Without face-to-face debate, Eaves and Barbour outline differences

Published 10:18 pm Saturday, June 23, 2007

A Democratic gubernatorial candidate on Friday invoked Jesus and Jimmy Buffett as he outlined his vision for Mississippi, while the Republican incumbent discussed jobs and energy.

Democrat John Arthur Eaves Jr. and Republican Gov. Haley Barbour made back-to-back appearances before about 70 newspaper editors and publishers, business representatives and others at the summer meeting of the Mississippi Press Association.

Eaves, a 40-year-old attorney from Jackson, said he wants to create a state program to provide health coverage for all of Mississippi’s uninsured children. He said it would cost $18 million to $20 million, but he didn’t name a source for the money.

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Eaves also said he wants to allow voluntary, student-led prayer in schools. He said it would be open to all faiths, but “I believe, as a Christian, they’ll come back to Jesus.”

He said Barbour is beholden to oil, tobacco and insurance interests that made Barbour wealthy as a Washington lobbyist.

“He continues to be a lapdog for the moneychangers,” Eaves said during the forum at the Beau Rivage casino resort, where he said he felt like “Daniel in the lion’s den” because he had pledged not to accept campaign contributions from casinos.

In a separate appearance moments later, Barbour responded to little of what Eaves had said. Instead, the first-term governor bragged about the state economy and recited a long list of job-creating projects that are under way, from a Toyota plant that’s being built north of Tupelo to a coal-to-liquid energy plant that’s being considered near Natchez.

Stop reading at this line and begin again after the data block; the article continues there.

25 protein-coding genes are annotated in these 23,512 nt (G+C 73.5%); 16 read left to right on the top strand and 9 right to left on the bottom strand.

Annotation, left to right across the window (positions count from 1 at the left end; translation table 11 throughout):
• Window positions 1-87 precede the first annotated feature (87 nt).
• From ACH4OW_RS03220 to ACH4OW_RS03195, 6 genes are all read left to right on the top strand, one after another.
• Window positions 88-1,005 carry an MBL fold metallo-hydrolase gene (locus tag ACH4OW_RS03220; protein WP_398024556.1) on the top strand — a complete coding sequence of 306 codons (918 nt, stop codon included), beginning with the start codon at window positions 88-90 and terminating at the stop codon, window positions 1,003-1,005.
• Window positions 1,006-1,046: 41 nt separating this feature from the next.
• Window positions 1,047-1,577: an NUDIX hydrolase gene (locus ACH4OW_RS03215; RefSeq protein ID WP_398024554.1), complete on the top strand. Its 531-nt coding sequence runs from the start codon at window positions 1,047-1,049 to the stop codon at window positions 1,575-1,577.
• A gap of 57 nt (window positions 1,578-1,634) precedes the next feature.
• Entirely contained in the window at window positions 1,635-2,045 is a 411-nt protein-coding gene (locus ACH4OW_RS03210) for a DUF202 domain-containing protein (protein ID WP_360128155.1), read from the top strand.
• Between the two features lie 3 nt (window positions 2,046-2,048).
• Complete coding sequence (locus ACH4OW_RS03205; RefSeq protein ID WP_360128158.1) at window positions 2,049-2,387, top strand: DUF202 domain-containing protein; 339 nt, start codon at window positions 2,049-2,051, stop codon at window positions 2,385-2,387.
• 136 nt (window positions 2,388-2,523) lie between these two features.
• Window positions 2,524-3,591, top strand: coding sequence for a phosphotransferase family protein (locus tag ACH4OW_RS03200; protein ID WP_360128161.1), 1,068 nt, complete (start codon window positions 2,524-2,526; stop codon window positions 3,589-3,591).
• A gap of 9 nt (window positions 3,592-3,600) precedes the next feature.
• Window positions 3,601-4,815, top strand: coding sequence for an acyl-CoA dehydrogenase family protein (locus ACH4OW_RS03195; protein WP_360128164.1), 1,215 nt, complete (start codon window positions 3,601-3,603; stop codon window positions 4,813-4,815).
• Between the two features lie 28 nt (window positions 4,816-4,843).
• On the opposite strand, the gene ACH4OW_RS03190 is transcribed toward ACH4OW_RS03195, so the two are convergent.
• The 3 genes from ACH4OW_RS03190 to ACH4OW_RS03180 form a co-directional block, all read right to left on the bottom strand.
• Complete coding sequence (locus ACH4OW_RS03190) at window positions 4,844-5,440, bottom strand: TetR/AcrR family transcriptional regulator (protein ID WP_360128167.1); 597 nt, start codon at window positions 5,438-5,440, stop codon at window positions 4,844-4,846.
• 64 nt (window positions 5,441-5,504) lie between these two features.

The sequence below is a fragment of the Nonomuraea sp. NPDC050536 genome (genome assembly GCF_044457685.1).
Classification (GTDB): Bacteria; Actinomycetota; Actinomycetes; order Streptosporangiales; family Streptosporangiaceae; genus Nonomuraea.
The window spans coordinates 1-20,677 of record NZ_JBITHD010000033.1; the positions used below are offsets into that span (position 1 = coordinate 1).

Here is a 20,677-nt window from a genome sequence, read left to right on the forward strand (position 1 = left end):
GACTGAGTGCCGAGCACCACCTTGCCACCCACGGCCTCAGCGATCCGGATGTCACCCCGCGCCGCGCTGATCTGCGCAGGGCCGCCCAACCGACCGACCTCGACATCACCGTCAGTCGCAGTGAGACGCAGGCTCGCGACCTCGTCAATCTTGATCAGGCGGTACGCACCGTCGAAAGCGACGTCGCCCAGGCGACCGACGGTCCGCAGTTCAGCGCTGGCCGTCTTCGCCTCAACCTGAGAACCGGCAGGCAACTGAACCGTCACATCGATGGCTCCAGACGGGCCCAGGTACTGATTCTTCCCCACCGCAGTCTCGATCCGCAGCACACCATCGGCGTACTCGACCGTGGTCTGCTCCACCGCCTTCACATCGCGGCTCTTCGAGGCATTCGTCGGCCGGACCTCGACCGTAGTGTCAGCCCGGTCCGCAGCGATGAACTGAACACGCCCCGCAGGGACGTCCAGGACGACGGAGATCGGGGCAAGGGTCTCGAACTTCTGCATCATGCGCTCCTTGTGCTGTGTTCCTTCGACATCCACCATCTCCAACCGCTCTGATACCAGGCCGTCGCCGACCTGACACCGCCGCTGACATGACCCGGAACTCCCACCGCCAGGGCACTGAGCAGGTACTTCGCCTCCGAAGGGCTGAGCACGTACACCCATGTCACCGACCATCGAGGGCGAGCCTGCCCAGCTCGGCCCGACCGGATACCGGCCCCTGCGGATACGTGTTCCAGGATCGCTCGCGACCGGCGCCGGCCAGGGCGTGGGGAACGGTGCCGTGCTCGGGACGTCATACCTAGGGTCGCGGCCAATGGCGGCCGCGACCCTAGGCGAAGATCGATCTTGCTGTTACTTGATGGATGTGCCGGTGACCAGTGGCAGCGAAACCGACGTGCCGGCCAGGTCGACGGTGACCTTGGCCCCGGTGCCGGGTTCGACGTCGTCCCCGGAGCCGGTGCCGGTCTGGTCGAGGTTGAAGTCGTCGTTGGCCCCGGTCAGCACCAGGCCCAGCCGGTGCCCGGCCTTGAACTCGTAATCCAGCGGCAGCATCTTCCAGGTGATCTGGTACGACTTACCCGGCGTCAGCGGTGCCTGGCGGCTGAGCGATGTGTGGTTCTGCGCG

“I can remember when businesses came to Mississippi looking for strong backs and low wages,” said Barbour, a 59-year-old Yazoo City native. “Now they come looking for strong minds, and they’re willing to pay for it.”

Barbour also announced that he will lead a delegation to Japan next month to try to attract automotive suppliers. He said Mississippi is an ideal location because suppliers could provide parts to the Toyota and Nissan plants here and to Nissan, Honda, Hyundai and Mercedes plants in nearby states.

Barbour said in the 3-1/2 years he has been governor, Mississippi has brought its budget into shape without increasing state taxes. He also said the state this term has spent record amounts on education.

Eaves blamed Barbour for the increases in college tuition, the increased Medicaid tax on hospital beds and the increased local costs of elementary and secondary education.

Eaves filed a lawsuit last fall on behalf of 39 south Mississippi residents against oil companies and distributors, challenging the increase in gasoline prices after Hurricane Katrina struck on Aug. 29, 2005. Among the defendants in the lawsuit was Exxon Mobil Corp., and a spokeswoman for the company last fall said Exxon Mobil had acted responsibly after Katrina.

On Friday, Eaves said: “As governor, we will pass laws that will say no matter who you are, no matter if you are the CEO of Exxon, if you price gouge and take advantage of Mississippians, we’re going to give you some jail time.”

Later, Barbour was asked to respond.

“We ought to jail the newspaper publishers first. Y’all all got monopolies,” Barbour said to laughter from the MPA audience. “I think that makes about as much sense as the other suggestion.”

In a coastal region that still faces years of recovery from Katrina, Barbour said he understands some people are frustrated by the pace of rebuilding. Eaves talked about meeting people who are having mental health problems because of the storm.

“I guess we could remember what Jimmy Buffett says sometimes: ’If we couldn’t laugh, we would all go insane,”’ Eaves said.

Party primaries are Aug. 7. Barbour faces one little known opponent, and Eaves faces three who have raised little money. The general election is Nov. 6.